Health Savings Accounts and Retirement: Making Your HSA Work
Retirement is on the horizon for all of us. To prepare, most people are looking for the best way to invest their money. 401(k)s and IRAs are great options, but a Health Savings Account (HSA) is a viable option as well. In fact, an HSA is the most tax-advantaged account that the IRS recognizes. Other retirement accounts are taxed at some point, whether it is when the funds go in or when they come out. HSAs are not taxed at the federal level when the funds are used for qualified medical expenses and most states recognize tax-free HSA contributions as well.
A Health Savings Account allows the owner to pay for current health care expenses and to save for all future ones. If you have a high-deductible health plan, you can open an HSA. Employers sometimes contribute to employee HSAs as a wellness incentive in exchange for health screenings, flu shots, or participation in healthy living programs. Unlike a Flexible Spending Account (FSA), unused HSA money rolls over to the next year.
When you contribute to a Roth 401(k) or Roth IRA, you pay tax on the money before it goes into your account. With an HSA, all contributions are made on a pre-tax basis, which reduces your taxable income. Because of this significant advantage, the IRS limits what you can contribute to your HSA each year. As an individual, your maximum annual contribution amount is $3,500. The cap for a married couple and family is $7,000.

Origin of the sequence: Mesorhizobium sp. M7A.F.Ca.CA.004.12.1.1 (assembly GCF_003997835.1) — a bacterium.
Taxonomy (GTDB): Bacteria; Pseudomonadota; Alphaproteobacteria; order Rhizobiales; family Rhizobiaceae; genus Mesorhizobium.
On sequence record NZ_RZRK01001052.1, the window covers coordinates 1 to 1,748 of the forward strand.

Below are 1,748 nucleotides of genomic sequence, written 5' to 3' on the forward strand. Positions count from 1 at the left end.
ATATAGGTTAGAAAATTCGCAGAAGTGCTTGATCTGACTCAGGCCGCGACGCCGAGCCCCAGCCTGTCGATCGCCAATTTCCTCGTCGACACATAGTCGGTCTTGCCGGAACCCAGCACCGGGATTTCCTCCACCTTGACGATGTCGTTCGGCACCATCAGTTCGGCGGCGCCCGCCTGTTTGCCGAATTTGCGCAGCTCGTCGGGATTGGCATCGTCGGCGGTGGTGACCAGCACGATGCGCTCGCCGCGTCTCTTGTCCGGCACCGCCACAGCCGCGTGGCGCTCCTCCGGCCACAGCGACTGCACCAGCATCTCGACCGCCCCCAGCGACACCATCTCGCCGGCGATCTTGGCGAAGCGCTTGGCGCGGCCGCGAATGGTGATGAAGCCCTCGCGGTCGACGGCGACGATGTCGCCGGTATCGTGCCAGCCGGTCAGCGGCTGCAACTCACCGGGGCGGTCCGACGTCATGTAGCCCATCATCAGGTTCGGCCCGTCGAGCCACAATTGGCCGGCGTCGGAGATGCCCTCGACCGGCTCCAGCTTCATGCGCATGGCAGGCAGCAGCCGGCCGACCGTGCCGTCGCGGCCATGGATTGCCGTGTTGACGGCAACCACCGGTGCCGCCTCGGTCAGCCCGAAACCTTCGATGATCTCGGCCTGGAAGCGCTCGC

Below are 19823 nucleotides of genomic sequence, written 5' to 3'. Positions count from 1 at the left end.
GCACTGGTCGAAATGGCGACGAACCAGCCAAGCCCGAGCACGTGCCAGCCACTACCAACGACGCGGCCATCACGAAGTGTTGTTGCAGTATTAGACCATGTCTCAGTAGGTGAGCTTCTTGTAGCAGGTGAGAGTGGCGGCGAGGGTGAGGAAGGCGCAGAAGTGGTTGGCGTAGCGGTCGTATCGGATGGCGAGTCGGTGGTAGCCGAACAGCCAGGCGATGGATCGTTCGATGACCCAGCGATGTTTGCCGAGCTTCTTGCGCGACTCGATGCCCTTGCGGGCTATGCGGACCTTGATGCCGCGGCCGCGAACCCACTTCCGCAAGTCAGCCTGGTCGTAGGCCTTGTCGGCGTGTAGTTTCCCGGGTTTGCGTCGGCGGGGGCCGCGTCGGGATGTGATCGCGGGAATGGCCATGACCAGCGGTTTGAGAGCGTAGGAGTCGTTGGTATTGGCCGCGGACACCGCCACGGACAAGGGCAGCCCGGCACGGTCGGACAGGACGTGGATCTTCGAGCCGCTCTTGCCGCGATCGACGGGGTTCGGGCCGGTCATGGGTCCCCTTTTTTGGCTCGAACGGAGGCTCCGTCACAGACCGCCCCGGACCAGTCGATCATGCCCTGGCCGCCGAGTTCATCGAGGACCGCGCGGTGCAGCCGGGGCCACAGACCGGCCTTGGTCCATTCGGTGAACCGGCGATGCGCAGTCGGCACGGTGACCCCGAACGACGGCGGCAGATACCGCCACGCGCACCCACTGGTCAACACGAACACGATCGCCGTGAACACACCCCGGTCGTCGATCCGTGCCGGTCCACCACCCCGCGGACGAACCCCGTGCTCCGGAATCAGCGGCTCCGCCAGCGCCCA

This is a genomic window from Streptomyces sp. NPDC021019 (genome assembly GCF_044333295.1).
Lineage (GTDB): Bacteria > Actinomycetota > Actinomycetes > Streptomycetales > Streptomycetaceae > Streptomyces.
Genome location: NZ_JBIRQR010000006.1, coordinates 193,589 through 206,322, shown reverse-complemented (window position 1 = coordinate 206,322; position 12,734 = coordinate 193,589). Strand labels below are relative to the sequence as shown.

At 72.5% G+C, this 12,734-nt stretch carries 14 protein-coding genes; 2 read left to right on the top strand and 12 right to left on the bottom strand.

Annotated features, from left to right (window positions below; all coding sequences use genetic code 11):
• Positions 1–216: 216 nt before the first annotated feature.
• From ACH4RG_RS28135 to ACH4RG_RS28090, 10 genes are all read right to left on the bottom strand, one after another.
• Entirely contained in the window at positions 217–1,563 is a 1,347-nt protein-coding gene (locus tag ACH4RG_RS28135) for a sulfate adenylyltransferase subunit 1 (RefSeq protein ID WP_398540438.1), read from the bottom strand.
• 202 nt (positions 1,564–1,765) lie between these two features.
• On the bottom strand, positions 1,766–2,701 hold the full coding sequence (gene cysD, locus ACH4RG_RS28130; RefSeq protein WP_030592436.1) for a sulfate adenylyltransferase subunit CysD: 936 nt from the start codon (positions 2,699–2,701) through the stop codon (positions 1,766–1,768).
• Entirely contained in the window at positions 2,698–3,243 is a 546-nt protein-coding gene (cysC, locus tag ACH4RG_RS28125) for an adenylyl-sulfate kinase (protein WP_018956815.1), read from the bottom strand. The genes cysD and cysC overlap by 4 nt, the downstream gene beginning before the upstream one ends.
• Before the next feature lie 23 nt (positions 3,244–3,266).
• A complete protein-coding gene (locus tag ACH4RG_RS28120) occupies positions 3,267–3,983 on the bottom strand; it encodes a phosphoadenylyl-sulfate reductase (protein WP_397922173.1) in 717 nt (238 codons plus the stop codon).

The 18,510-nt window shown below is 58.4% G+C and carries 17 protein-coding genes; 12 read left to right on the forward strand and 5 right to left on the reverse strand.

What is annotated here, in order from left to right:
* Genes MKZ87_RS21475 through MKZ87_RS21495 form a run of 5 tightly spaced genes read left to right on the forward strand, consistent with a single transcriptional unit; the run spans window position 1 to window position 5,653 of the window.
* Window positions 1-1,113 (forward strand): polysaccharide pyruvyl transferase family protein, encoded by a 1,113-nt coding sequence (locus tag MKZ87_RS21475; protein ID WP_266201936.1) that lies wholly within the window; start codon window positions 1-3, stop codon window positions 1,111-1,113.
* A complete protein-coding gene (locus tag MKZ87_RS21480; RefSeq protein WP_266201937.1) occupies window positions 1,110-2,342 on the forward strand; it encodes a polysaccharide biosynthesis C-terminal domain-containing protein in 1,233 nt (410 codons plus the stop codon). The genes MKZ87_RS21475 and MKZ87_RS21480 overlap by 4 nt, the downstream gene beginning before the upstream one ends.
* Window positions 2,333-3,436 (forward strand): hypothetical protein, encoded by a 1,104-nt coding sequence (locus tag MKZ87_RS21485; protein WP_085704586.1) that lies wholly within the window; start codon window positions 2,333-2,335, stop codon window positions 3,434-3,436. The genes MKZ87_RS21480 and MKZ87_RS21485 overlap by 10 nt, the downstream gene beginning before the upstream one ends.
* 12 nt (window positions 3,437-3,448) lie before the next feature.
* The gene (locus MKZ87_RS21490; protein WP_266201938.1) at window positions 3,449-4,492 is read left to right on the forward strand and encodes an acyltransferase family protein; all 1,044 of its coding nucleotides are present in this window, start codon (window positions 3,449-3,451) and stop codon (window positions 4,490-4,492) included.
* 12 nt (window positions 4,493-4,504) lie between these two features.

Account owners can grow their funds both through interest and investing. Any interest or investment earnings on your contributions are tax-free. Other investment growth is subject to taxation. Additionally, there is no expiration date on an HSA or minimum distribution like a 401(k) or IRA.
All HSA withdrawals are tax-free if the money is used for qualified medical expenses, which include the following:
• Doctor visit
• Dental visit
• Prescribed medicine and treatments
• Nursing care
• Lab fees
• Medical devices
If you choose to use these funds for anything other than qualified medical expenses, you’ll have to pay tax on the money, in addition to a 20% penalty. The best news is that when you’re 65 or older, you can use the money for anything. You are still required to pay taxes on it, but after the age of 65 the money is not subject to the 20% penalty.
Long-term tax planning can help you set yourself up for a financially healthy retirement. If you’d like to explore the possibilities of an HSA, let us help.